The World Bank evaluated some Philippine Rural Development Project (PRDP) projects recently and cited the mango processing facility in Puerto Princesa City as a very promising enterprise that helped uplift the lives of the local farming communities and solved the oversupply problem of mangoes.
During the 10th World Bank Implementation Mission conducted by the PRDP last month, the multilateral financial institution evaluated several projects that it funded. It expressed satisfaction over the newly-opened facility’s performance and achievements.
For the I-REAP component, the South Luzon cluster presented the Mango Processing Facility and Marketing subproject operated by the Tagumpay Agrarian Auto Savings Multi-Purpose Cooperative (TAAS MPC) and implemented by the City Government of Puerto Princesa through the City Project Management and Implementing Unit (CPMIU).
The PRDP said that as part of the evaluation, a step-by-step process of producing dried mangoes was presented. From the selection of raw materials to delivery of end-product to market centers, each stage in the process flow was ensured to follow safety food standards as well as social and environmental safeguards requirements.
The facility is eyed to help solve the mango oversupply in Puerto Princesa City. Located in Sitio Tagumpay, Brgy. Inagawan-Sub, the facility is strategically surrounded by mango growers in nearby plantations in Luzviminda, Mangingisda, in the southern part of the city and Isaub, which is part of Aborlan town to help mango growers to easily bring their harvest to be sold.
The oversupply of mango in Puerto Princesa City and Palawan is mainly attributed to the presence of the mango pulp weevil. The pests infecting mangoes was first discovered in the 1980s in Southern Palawan and have caused the province-wide ban on the export of fresh mango fruits to prevent its spread to the other parts of the country. This greatly affected the income of farmers in the province, particularly in Puerto Princesa where more than one million hectares are planted with mangoes.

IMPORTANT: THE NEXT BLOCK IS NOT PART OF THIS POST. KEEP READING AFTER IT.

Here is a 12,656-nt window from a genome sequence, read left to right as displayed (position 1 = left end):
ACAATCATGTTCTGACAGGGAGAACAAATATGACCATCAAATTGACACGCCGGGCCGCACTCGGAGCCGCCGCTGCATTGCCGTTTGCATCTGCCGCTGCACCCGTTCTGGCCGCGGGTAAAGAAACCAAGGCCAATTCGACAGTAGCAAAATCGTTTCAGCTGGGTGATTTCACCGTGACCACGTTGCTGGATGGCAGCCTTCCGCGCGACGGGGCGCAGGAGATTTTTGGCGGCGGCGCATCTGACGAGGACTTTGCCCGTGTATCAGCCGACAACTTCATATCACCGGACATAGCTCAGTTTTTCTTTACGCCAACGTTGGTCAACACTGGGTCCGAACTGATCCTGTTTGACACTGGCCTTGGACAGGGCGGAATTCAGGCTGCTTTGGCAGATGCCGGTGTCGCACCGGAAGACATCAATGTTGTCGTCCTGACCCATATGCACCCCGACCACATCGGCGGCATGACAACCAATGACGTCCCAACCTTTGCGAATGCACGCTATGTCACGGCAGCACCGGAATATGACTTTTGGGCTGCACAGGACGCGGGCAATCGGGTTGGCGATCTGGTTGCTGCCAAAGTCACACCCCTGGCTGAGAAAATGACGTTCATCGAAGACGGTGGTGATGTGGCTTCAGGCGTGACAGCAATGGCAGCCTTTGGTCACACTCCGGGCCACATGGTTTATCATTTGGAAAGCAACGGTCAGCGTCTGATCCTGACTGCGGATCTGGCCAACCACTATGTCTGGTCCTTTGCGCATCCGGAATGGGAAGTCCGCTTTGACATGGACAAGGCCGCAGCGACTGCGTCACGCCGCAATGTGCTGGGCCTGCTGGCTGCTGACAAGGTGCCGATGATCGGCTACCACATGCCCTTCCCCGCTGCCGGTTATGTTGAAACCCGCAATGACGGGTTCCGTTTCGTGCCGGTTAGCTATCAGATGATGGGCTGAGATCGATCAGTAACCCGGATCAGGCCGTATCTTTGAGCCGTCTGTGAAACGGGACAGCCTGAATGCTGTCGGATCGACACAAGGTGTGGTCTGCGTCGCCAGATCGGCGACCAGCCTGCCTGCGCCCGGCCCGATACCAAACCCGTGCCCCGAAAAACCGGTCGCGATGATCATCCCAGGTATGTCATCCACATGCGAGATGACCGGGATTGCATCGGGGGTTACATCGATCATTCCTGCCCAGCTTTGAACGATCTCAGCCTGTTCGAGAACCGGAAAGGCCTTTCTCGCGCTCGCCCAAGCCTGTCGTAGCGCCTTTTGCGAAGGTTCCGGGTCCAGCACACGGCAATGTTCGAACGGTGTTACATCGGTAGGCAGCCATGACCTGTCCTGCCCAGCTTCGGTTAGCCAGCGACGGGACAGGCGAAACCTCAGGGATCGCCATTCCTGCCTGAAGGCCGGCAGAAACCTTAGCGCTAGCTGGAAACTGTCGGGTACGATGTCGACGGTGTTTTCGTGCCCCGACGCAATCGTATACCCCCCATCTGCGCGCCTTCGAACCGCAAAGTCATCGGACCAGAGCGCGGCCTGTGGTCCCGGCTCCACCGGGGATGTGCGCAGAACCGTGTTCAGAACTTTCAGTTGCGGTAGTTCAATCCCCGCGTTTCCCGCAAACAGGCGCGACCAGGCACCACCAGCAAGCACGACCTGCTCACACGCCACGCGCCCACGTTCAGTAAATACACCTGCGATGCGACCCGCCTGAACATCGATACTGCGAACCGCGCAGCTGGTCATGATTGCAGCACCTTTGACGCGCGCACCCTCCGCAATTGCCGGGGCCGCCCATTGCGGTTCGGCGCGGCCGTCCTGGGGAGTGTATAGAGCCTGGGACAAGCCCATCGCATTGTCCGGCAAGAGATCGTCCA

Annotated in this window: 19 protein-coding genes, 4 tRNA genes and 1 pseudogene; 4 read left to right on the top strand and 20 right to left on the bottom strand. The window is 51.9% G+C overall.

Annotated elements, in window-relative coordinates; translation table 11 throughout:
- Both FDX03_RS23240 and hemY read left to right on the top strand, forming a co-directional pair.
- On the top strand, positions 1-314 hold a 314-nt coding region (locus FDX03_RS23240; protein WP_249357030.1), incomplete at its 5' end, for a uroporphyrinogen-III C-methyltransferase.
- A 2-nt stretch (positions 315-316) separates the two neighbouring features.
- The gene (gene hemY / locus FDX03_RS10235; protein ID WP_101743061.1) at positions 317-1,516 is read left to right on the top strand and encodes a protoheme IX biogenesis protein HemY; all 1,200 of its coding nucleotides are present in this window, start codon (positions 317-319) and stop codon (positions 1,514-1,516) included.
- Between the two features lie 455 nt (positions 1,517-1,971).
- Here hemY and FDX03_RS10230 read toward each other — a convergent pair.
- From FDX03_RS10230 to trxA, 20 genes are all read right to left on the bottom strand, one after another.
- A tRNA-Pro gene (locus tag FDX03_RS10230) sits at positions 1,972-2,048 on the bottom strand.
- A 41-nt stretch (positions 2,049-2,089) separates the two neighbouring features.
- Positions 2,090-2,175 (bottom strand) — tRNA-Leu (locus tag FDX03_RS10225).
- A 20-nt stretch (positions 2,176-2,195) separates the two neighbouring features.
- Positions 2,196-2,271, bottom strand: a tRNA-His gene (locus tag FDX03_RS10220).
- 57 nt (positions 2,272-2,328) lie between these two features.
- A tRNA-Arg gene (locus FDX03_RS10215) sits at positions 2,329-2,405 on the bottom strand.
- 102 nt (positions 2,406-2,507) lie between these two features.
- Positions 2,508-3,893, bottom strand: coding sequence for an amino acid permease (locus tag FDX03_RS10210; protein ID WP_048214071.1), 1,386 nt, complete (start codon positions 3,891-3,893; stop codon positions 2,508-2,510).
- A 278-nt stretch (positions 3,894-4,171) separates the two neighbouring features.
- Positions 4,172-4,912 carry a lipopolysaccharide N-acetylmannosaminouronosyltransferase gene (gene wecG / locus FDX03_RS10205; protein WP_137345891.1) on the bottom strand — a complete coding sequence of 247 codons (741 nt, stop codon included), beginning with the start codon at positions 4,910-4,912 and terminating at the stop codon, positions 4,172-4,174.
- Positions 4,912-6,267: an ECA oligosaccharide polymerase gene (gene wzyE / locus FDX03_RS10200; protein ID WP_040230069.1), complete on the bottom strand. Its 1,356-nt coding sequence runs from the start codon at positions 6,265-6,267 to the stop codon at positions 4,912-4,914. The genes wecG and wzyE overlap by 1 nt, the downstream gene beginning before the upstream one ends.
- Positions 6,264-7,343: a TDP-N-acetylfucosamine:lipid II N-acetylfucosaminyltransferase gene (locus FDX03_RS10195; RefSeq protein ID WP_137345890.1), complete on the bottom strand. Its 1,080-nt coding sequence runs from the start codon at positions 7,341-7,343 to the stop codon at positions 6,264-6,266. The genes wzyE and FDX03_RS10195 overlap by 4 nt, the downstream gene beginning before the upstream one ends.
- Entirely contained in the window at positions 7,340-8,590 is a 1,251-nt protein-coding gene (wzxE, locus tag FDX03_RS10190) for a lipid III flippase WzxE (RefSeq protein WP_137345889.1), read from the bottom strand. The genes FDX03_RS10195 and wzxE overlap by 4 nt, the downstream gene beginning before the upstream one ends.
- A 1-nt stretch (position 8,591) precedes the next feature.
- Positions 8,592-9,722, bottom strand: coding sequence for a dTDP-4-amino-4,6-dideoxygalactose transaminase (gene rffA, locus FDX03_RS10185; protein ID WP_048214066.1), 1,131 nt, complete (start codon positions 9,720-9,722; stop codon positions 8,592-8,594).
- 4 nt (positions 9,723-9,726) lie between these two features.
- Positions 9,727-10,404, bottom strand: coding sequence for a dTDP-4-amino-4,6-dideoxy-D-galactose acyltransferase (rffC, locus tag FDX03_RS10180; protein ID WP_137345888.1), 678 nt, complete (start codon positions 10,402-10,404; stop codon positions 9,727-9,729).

Aside from solving the mango oversupply, the facility’s opening likewise provided employment opportunities to the local residents.
One farmer member shared his experience that the presence of the mango processing facility reduced his expenses despite the almost two-kilometer distance from his farm.
He said that their cooperative, TAAS-MPC, buys their produce at the right price and picks up the mangoes using a truck, which allows growers like him to save money intended for the transportation and hauling.
TAAS-MPC members said that the current pandemic brought challenges to their processing facility’s operations, including the delay of the ingredients procured from Metro Manila. In order not delay its operations, they ventured into other processed products such as mango juices which they sell to the local market.
City Agriculturist Melissa Macasaet said that their office collaborated with the United States Agency for International Development’s Strengthening Urban Resilience for Growth with Equity (USAID-SURGE) project which also includes assistance to the TAAS MPC.
She explained that since target markets and processed product marketing are affected due to coronavirus disease (Covid)-19, they strengthened the digital marketing with the assistance the USAID-SURGE to market dried mangoes and other processed products of the cooperative.
Eli Weiss, World Bank Senior Agriculture Economist and Task Team Leader, congratulated the PRDP South Luzon cluster, the City Government of Puerto Princesa through the Puerto Princesa CPMIU, and TAAS MPC, noting that the mango processing facility is a promising enterprise.